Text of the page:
Jeremiah 29:11. If you’re like me, this verse immediately brings to mind graduation cards, Youth Sunday sermons, and notes passed when to someone when they move, get a new job, have a baby, get married, etc.
For I know the plans I have for you,” declares the LORD, “plans to prosper you and not to harm you, plans to give you hope and a future.
It’s a good verse, seemingly well suited for those previously mentioned occasions, but…well, not exactly used in its context. And context matters. A lot.
When we look at Jeremiah 29, we see that it was written by the prophet Jeremiah to the people of Israel who were exiled to Babylon from Jerusalem. He was writing to remind them that they were not forgotten and that when 70 years was completed, God would bring them back to Jerusalem. Jeremiah needed them to understand God was not finished with Israel as a nation; that His plans for them were to give them hope and a future.
So, yeah, a little different than graduating from high school or getting married.
But, as I read this chapter, I see striking similarities to our world today. In a sense, we, as believers in Christ and citizens of His kingdom, are in “exile” on earth. If our reality is God’s kingdom, than this current reality is passing and fleeting. We have a promise from God of hope and a future eternally with Him.
And like Israel, when we look around at this world, we can get discouraged and think perhaps we have been forgotten or think this is all there is, and we need reminded that there is hope and there is a future…if not for us, than most certainly for our children.
If that’s true, than what principles can we find in Jeremiah 29 that we could be reminded of today?
This is not our home, but we should live here
Jeremiah tells Israel to “build houses and settle down; plant gardens and eat what they produce.” In other words, live in Babylon. Don’t just sit around waiting for the exile to be over. Engage with the world and community around them. Be a part of what is going on. And at the same time, never forget who you are and where God is taking you one day.
We live in America. We live in towns and neighborhoods. We are called to be in the world, but not of the world. This is not our “home” or our “country” but it is where we live. In a very real sense, this is where we belong for this time and place. So we should engage with this place that for now we call home.
America isn’t God’s kingdom, but we should pray for its peace and prosperity
Yes, you read that right. Jeremiah tells Israel to “seek the peace and prosperity of the city [Babylon] to which I have carried you into exile. Pray to the Lord for it, because if it prospers, you too will prosper.” In other words, we don’t just live here; we actively seek for its good. We want America to be a peaceful and prosperous place and we pray for that very thing.
In our current politically charged context, this idea of praying for our country (not our candidate or political party) can be lost. A lot of the prayer I hear for this country comes from a place of fear and foreboding, feelings I’m sure Israel shared, but Jeremiah’s call to prayer isn’t founded in fear but rather in hope and belief of a future. Imagine if we prayed, together as a body of Christ not divided as political factions, for the good of our country as a whole with faith that God is ultimately in control of our eternal future.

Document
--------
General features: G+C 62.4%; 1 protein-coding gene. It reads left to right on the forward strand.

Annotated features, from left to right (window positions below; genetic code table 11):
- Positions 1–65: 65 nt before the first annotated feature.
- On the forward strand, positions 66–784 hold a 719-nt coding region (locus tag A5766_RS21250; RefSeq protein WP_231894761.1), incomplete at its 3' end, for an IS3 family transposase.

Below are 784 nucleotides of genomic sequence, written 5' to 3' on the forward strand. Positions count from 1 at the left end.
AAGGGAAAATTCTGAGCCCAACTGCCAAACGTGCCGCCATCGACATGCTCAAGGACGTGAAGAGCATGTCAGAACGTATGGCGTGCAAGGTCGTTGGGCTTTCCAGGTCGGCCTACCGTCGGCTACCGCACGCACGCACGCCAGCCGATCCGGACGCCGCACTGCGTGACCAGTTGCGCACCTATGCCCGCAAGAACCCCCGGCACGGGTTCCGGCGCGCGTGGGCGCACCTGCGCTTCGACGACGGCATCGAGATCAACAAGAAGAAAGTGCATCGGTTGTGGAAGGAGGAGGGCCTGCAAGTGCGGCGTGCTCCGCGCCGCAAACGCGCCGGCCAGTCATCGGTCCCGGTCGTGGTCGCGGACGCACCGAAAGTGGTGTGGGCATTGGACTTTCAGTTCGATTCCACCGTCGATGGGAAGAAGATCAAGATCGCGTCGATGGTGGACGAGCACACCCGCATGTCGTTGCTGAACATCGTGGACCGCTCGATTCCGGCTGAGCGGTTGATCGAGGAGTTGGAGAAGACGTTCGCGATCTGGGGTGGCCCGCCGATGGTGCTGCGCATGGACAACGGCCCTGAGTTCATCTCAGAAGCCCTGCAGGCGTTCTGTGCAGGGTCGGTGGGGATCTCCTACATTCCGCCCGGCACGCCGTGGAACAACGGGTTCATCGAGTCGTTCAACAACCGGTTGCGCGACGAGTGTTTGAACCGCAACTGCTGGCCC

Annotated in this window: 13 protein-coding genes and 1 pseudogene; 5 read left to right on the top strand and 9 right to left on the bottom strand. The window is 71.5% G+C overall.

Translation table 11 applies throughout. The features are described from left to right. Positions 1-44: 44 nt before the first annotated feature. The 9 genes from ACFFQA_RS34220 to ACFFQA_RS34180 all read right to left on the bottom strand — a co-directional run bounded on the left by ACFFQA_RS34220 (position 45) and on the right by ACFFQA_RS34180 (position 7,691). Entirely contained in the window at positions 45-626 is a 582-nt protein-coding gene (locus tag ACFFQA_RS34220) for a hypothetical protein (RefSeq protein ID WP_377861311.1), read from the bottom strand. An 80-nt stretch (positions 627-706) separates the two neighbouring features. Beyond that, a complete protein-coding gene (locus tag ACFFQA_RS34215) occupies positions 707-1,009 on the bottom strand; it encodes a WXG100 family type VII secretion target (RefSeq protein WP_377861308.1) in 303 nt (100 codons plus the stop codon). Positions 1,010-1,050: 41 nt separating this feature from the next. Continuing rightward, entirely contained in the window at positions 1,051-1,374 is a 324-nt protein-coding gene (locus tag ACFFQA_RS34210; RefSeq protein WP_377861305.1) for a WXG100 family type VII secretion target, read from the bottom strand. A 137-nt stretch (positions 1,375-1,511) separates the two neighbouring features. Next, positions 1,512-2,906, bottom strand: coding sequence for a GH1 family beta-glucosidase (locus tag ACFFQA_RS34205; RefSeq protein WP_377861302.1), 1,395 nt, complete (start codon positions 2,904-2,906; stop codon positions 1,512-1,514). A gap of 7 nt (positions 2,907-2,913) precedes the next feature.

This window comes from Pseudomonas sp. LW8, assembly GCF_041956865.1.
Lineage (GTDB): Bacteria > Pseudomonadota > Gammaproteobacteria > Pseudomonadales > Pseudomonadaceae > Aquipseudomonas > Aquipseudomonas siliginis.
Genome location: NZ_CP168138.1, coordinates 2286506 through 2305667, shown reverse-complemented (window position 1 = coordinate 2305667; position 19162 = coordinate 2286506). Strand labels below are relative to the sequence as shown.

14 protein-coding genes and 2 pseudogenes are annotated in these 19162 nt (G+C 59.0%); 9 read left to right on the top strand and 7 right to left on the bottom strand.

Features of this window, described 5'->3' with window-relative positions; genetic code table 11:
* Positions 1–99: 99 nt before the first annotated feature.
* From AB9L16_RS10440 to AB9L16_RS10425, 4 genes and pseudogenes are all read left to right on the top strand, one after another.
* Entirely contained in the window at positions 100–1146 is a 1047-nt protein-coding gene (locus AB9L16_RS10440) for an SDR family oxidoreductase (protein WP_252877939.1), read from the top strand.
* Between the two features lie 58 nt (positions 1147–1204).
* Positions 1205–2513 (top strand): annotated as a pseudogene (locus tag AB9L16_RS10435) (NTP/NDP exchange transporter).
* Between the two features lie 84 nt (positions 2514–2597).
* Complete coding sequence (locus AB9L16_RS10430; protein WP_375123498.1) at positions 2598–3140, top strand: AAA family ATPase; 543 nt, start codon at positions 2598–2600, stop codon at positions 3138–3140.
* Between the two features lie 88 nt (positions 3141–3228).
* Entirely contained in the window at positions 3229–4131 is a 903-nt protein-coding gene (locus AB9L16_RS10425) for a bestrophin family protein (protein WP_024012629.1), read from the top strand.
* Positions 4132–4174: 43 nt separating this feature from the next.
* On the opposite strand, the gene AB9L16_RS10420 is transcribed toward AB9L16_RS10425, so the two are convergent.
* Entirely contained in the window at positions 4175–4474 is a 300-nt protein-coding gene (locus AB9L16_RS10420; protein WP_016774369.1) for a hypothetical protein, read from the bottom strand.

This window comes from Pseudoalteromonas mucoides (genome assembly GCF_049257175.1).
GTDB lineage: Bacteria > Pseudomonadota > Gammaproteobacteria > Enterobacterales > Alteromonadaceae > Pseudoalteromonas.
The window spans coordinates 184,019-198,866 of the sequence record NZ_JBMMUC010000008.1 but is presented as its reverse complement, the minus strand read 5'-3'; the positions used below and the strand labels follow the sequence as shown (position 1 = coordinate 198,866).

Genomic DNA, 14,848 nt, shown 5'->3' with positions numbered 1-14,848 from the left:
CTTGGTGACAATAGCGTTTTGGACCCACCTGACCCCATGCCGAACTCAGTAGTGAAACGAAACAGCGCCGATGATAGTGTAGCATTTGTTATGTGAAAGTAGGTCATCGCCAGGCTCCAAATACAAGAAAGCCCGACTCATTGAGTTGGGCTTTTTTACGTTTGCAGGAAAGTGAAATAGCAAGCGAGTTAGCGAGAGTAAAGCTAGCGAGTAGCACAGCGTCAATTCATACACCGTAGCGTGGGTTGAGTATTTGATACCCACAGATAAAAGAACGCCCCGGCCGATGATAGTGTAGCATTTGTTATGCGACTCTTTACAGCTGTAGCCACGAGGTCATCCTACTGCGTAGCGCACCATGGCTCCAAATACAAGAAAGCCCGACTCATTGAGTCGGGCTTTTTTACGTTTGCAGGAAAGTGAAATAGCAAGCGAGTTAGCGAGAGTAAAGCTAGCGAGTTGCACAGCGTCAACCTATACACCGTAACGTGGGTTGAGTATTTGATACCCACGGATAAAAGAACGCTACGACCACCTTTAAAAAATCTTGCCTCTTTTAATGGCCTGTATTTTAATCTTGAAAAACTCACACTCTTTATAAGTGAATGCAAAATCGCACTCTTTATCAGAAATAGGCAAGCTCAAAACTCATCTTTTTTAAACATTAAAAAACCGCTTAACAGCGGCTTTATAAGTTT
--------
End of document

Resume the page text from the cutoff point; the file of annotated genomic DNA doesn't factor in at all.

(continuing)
We might be the adults now, but we won’t be forever
70 years is an interesting amount of time for God to choose for Israel’s exile. Enough time for three generations to grow, and one generation to pass away before they ever saw a return to Jerusalem. So, if fear had ruled the roost, there would have been no generation left to experience God’s promises of hope and future. But Jeremiah specifically addresses this saying, “Marry and have sons and daughters; find wives for your sons and give your daughters in marriage, so that they too may have sons and daughters. Increase in number there; do not decrease.“
Frankly, this is the thing that worries me the most about the current Christian culture in America. We are breeding fear in the next generation (See what Andy Stanley says about this). We are not teaching them to live here, to engage with the community, to pray for the nation, to look forward towards God’s kingdom and our hope for an eternal future. We are teaching them that our exile is our true reality, that our political leaders control our future, and that fear should motivate our actions.
We are not increasing the numbers of those who are in God’s kingdom; we are decreasing. The generations who follow us are walking away.
This is not right. This is not good.
We need to change our speech. We need to change our actions. We need to remember that while this is not our home, we are called to live here, not in fear but in hope. We should be praying for America’s peace and prosperity, more than we are praying for or against a political candidate. We need to speak words of life and hope and future rather than perpetuating fear and despair and hopelessness.
Then the words of Jeremiah 29:11 will most definitely apply to our context in very real ways; ways that we can share with those who follow us. “For I know the plans I have for you,” declares the LORD, “plans to prosper you and not to harm you, plans to give you hope and a future.”
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About the author
Christina Embree is wife to Pastor Luke, mom to three wonderful kids, and family minister at Nicholasville UMC. She is passionate about seeing churches partnering with families to encourage faith formation at home and equipping parents to disciple their kids in the faith. Currently studying Family, Youth and Children’s Ministry at Wesley Seminary, she also blogs at www.refocusministry.org and is a contributing blogger at D6 Family, Seedbed, and ChildrensMinistryBlog.com